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United States Court of Appeals

Tenth Circuit


JAN 22 2001


No. 00-6042
(D.C. No. 99-CV-148-W)
(W.D. Okla.)



Before BALDOCK , PORFILIO , and BRORBY , Circuit Judges.

After examining the briefs and appellate record, this panel has determined
unanimously that oral argument would not materially assist the determination of
this appeal.

See Fed. R. App. P. 34(a)(2); 10th Cir. R. 34.1(G). The case is

therefore ordered submitted without oral argument.

This order and judgment is not binding precedent, except under the
doctrines of law of the case, res judicata, and collateral estoppel. The court
generally disfavors the citation of orders and judgments; nevertheless, an order
and judgment may be cited under the terms and conditions of 10th Cir. R. 36.3.

Petitioner-appellant Saul Alvarado, a state inmate appearing pro se, seeks a

certificate of appealability to challenge the district courts order denying his
petition for a writ of habeas corpus, filed pursuant to 28 U.S.C. 2254. We deny
the request for a certificate of appealability and dismiss the appeal.
Mr. Alvarado entered a guilty plea to charges of possessing a controlled
dangerous substance with intent to distribute. He attempted to withdraw his
guilty plea and to appeal various alleged errors to the state court of appeals.
After his appeals were denied on procedural grounds, Mr. Alvarado filed his
habeas petition.
A federal magistrate judge was assigned to consider Mr. Alvarados claims.
In a detailed and thorough report and recommendation, the magistrate judge
determined that the habeas petition should be dismissed for procedural default,
see Coleman v. Thompson , 501 U.S. 722, 750 (1991), and, in the alternative, the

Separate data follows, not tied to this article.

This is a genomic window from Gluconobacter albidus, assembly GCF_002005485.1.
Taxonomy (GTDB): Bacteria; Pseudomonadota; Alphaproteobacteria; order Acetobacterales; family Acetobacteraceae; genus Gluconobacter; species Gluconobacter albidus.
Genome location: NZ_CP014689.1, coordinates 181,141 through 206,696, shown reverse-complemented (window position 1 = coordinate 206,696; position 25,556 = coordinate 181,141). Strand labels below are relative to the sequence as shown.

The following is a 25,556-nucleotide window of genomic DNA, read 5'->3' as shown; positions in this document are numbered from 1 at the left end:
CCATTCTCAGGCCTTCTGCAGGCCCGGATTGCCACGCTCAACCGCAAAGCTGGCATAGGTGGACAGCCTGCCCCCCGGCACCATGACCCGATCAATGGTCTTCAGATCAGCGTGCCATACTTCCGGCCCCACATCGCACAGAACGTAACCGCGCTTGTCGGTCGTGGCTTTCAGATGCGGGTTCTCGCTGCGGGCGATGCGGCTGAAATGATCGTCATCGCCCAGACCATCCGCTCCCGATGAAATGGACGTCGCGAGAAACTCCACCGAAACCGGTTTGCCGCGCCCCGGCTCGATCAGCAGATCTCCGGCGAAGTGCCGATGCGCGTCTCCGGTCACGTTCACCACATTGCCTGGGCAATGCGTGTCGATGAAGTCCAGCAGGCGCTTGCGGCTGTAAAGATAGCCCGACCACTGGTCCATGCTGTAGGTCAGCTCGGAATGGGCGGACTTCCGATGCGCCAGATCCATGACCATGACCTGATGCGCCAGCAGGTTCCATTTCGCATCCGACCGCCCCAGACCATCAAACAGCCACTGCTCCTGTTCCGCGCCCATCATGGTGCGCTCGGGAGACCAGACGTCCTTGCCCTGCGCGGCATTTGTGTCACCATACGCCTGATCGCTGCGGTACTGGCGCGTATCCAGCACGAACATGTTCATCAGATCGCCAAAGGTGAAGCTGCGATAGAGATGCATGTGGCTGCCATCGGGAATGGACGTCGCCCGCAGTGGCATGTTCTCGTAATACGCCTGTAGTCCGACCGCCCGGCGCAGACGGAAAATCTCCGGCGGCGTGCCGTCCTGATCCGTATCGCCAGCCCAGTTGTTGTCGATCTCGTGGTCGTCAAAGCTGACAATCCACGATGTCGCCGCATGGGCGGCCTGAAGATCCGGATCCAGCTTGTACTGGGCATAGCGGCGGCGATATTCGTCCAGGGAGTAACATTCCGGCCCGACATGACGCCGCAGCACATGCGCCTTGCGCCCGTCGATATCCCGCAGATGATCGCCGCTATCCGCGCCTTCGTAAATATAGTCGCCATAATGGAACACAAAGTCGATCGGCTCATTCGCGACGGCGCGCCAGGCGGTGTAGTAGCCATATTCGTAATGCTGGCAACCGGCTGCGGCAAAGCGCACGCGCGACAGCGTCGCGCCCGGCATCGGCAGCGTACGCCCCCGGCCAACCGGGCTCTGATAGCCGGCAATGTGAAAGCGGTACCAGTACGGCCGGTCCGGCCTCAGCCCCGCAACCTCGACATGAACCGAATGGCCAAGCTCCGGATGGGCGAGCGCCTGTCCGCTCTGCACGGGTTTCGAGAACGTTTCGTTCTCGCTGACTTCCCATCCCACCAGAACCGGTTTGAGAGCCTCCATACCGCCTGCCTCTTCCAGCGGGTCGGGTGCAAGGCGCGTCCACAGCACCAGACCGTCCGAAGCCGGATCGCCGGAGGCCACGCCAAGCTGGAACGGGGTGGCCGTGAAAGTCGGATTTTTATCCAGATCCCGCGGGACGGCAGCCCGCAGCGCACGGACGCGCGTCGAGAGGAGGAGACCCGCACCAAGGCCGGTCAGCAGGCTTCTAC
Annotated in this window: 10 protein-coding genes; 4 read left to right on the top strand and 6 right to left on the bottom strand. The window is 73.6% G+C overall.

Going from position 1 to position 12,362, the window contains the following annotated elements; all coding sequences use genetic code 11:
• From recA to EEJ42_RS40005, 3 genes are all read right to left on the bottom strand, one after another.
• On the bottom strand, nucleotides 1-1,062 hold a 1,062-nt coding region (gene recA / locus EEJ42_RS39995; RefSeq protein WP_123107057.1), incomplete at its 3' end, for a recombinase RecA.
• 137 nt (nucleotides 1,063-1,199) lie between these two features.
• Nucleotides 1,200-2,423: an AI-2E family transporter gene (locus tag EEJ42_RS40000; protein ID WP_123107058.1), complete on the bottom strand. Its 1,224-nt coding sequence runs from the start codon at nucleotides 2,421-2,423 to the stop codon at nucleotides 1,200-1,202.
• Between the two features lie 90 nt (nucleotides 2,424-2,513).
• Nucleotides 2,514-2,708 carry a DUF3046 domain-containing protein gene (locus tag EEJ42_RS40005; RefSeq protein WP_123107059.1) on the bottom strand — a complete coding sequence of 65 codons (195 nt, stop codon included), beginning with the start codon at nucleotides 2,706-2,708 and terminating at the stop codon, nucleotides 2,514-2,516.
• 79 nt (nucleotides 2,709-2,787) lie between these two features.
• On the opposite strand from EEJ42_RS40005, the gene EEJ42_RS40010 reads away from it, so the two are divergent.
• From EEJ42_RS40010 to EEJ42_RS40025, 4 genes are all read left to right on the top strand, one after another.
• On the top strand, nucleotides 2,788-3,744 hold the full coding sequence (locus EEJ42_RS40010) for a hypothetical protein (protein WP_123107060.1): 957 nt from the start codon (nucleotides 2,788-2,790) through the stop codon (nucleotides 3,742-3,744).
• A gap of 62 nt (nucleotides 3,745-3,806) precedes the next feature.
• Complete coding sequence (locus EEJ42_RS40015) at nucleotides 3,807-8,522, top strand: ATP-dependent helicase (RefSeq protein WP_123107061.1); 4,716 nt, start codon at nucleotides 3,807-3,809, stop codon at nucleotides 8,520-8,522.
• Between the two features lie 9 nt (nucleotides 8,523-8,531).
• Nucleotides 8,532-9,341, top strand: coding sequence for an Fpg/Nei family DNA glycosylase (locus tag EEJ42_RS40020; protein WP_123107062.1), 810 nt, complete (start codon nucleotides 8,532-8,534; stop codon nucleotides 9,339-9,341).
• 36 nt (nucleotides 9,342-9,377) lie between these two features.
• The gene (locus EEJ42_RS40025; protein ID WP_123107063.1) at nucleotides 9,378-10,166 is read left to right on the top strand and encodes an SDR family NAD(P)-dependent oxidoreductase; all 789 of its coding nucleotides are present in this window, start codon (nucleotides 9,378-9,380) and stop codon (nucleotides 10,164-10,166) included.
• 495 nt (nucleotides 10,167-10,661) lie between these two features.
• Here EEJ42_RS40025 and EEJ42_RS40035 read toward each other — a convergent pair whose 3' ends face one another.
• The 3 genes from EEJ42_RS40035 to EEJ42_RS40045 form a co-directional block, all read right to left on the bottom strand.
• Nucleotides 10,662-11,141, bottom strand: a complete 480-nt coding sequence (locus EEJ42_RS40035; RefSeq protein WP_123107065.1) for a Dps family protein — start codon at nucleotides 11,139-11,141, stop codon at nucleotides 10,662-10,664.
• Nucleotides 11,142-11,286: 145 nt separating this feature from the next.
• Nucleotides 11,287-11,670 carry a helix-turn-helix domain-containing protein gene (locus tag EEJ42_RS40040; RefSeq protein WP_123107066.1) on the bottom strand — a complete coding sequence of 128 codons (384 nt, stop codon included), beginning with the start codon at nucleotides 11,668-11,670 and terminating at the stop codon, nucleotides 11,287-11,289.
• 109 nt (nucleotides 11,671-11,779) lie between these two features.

petition should be denied on the merits. Mr. Alvarado attempted an untimely
amendment to his habeas petition in the district court. The magistrate judge
found that those claims were filed too late, but nevertheless considered their
merits, and held that those claims also did not support habeas relief. After a de
novo review, the district court adopted the recommendations of the magistrate
judge and denied relief.


On appeal, Mr. Alvarado raises the same claims presented in his habeas
petition and addressed by the magistrate judge and the district court. They are:
(1) his petition was not subject to procedural default because he showed the
required cause and prejudice, (2) the state court failed to advise him of his right
to appeal, (3) the evidence was insufficient, (4) he should have been charged
under a different state statute, (5) the plea agreement was breached, and (6) his
counsel provided ineffective assistance.
In reviewing the denial of a habeas corpus petition, we review the district
courts factual findings under a clearly erroneous standard, and its legal
conclusions de novo, keeping in mind that our review of the state courts
proceedings is quite limited.

Rogers v. Gibson , 173 F.3d 1278, 1282 (10th Cir.

1999), cert. denied , 528 U.S. 1120 (2000).

We have carefully reviewed the record on appeal, as well as the brief and
materials submitted by Mr. Alvarado. Applying the applicable law, we conclude
that Mr. Alvarado has failed to make a substantial showing of the denial of a
constitutional right as required under 28 U.S.C. 2253(c)(2) for a certificate of
Petitioners motion to amend the habeas petition, filed with this court after
his appellate brief was filed, is denied.

See 28 U.S.C. 2242 (amendment of

habeas petition governed by rules of civil procedure); Fed. R. Civ. P. 15(a)


(requiring leave of court to amend after responsive pleading filed in district

court); Walker v. Mather (In re Walker)

, 959 F.2d 894, 896 (10th Cir. 1992)

(appellate court will not consider issues not presented to district court).
Accordingly, for substantially the same reasons stated in the district courts
January 12, 2000 order, and the magistrate judges September 20, 1999 report and
recommendation, we deny Mr. Alvarados motion for a certificate of
appealability, deny his motion to amend the habeas petition, and DISMISS his
appeal. The mandate shall issue forthwith.

Entered for the Court

Bobby R. Baldock
Circuit Judge